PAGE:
The Bureau of Land Management released today the final strategy for monitoring the impacts of solar energy development in eastern Riverside County. Public comments from the October draft strategy were considered into this final strategy which is part of the implementation of the Western Solar Plan.
The Riverside East Long Term Monitoring Strategy will help the BLM understand solar energy development's broad-scale effects on resources such as vegetation, hydrology, and air quality. The information generated through the strategy will help the BLM permit future solar energy projects.
Panel: Obama Administration Relies on Cherry-Picked Science and Non-Transparent Tactics to Justify Overreaching Agenda
Washington, D.C. -- Today (May 19, 2016), the Subcommittee on Energy and Mineral Resources held an oversight hearing to examine deficiencies in regulatory transparency at the Department of the Interior (DOI).
Transparency is the cornerstone of a participatory democracy, but there are glaring failures from the increasing use of executive orders and questionable science from the self-proclaimed “most transparent Administration.” Regulations have insufficient public comment periods, lack independently verifiable supporting data and the cumulative impacts are never assessed. Time after time, access to supporting scientific studies and agency data are unavailable to the public.
Current Outlook Underscores Need to Reform Wildfire Funding
WASHINGTON, May 17, 2016 – Agriculture Secretary Tom Vilsack and Forest Service Chief Tom Tidwell met today with Forest Service Regional Foresters to discuss preparations for anticipated significant wildland fire potential in 2016. The briefing comes as the 2016 fire season has begun with five times more acres already burned than this time last year, following 2015's record-setting fire season.
"The 2016 wildfire season is off to a worrisome start. Southern California, the Great Basin in Nevada, portions of the southwest, and even Florida and Hawaii are particularly vulnerable this year. In California, more than 40 million trees have died, becoming dry fuel for wildfire," said Vilsack. "Congress must take action now to ensure that we, and, ultimately the firefighters we ask so much of, have the resources to do the restoration and wildfire prevention work necessary to keep our forests healthy."
Wild Horses and Burros on Public Rangelands Now 2.5 Times Greater than 1971 when Protection Law Was Passed
BLM seeks to expand initiatives to address problems with new legislative authority
46,000 Horses Already Being Cared for Off-Range
Off-Range Care of Unadopted Horses Would Exceed $1 Billion
Necessary Horse Gathers Exceed Available Space and Funding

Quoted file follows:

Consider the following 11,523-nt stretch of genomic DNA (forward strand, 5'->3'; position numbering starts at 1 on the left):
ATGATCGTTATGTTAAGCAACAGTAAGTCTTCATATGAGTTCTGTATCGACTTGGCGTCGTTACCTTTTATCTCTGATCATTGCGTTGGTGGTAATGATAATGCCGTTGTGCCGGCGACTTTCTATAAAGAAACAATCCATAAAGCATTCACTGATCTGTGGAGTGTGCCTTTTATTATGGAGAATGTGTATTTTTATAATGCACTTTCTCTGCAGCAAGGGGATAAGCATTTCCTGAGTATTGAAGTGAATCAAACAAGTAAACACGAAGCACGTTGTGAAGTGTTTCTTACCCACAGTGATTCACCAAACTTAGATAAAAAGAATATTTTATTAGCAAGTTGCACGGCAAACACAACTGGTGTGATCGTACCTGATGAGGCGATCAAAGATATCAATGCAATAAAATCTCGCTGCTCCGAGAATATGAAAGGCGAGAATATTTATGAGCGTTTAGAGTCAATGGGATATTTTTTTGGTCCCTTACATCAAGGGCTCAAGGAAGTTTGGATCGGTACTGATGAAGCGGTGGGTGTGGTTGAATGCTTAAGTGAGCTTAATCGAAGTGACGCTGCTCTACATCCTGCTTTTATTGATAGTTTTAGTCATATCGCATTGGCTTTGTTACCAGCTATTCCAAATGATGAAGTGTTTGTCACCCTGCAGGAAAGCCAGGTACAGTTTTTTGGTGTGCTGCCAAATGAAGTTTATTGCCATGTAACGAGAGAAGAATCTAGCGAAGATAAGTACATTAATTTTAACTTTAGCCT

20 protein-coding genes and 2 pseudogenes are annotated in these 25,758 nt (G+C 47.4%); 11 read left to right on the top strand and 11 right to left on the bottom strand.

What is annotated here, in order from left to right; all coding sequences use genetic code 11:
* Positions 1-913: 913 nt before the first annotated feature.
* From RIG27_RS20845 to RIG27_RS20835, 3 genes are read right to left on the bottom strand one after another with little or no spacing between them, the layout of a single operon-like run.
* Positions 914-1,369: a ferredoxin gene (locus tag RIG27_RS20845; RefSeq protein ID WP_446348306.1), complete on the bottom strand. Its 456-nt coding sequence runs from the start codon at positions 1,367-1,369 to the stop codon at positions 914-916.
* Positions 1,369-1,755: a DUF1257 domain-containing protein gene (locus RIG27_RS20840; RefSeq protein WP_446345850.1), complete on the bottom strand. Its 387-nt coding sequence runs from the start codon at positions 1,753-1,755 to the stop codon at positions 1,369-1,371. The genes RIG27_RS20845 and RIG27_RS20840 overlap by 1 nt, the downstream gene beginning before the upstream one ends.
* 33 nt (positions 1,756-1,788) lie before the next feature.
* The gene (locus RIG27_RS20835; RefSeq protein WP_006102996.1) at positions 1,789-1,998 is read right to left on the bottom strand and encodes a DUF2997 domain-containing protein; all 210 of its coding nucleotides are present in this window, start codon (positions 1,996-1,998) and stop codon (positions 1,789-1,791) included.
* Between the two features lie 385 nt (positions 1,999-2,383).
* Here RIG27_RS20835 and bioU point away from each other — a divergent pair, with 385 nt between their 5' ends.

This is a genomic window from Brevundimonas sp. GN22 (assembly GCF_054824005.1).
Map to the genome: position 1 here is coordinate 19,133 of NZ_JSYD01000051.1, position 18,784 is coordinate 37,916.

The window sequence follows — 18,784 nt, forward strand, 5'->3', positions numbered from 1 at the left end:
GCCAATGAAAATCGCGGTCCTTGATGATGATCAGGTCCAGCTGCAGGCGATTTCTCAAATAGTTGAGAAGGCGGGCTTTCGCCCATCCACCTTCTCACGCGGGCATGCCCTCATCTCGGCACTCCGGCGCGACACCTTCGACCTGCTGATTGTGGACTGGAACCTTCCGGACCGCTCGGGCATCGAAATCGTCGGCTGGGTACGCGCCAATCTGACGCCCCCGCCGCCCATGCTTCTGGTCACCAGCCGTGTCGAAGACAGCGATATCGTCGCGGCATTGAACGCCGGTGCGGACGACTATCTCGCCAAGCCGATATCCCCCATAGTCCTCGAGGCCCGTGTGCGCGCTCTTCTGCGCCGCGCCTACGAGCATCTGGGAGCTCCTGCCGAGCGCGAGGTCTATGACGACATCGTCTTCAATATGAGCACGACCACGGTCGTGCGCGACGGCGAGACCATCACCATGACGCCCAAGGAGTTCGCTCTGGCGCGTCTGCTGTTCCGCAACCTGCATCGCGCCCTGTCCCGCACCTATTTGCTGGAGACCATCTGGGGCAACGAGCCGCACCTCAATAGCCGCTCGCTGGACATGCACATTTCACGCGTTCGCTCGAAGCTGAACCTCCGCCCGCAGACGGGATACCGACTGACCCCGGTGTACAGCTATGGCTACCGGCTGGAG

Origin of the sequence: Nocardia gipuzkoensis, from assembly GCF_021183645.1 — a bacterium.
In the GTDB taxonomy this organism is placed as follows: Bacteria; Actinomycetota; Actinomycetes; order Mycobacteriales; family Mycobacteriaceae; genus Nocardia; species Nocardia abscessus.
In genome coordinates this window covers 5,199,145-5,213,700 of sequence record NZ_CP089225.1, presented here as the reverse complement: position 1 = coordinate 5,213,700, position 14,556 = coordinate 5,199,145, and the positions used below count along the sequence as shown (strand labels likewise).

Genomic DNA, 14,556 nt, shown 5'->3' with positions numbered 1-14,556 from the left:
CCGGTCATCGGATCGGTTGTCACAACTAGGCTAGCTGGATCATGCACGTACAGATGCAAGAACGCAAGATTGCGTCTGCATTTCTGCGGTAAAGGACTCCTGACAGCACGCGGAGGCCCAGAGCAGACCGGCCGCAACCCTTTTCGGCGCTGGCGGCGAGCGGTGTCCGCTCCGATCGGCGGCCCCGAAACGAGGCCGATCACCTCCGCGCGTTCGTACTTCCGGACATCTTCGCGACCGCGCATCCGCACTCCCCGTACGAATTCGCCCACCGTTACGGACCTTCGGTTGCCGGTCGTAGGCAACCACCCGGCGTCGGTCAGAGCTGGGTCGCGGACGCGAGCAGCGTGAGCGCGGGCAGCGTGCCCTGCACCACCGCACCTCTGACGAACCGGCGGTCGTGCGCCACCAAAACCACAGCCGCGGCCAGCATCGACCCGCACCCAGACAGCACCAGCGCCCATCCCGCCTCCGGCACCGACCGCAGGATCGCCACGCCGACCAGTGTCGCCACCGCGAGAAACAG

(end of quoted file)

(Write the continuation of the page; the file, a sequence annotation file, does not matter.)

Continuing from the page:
The Bureau of Land Management announced today that as of March 1, 2016, more than 67,000 wild horses and burros are roaming Western public rangelands – a 15 percent increase over the estimated 2015 population.
Extreme 2012-2014 drought a "crystal ball" into future climate change
The Bureau of Land Management, the University of California at Santa Cruz, and The Nature Conservancy announce the release of a new study documenting the negative effects of the 2012-2014 drought, the most severe multi-year drought in southwestern North America in the past 1200 years, on an endangered lizard in the San Joaquin Desert of California. The results provide a unique glimpse into the potential effects of future droughts expected in California as a result of climate change, and provide guidance on how to buffer these negative effects to avoid species extinction.
A new National Park Service (NPS) reports shows that 589,156 visitors to Mojave National Preserve spent $33,720,400 in communities near the park in 2015. That spending supported 486 jobs in the local area and had a cumulative benefit to the local economy of $42,746,200.
"Mojave National Preserve welcomes visitors from across the country and around the world," Superintendent Todd Suess said. "We are delighted to share the story of this place and the experiences it provides. We feature the park as a way to introduce our visitors to this part of the country and all that it offers."
Superintendent Suess said the report shows that national park tourism is a significant driver in the national economy, returning $10 for every $1 invested in the National Park Service, and that this spending is a big factor in the local economy as well. "We appreciate the partnership and support of our neighbors, and we are glad to be able to give back by helping to sustain local communities," he said.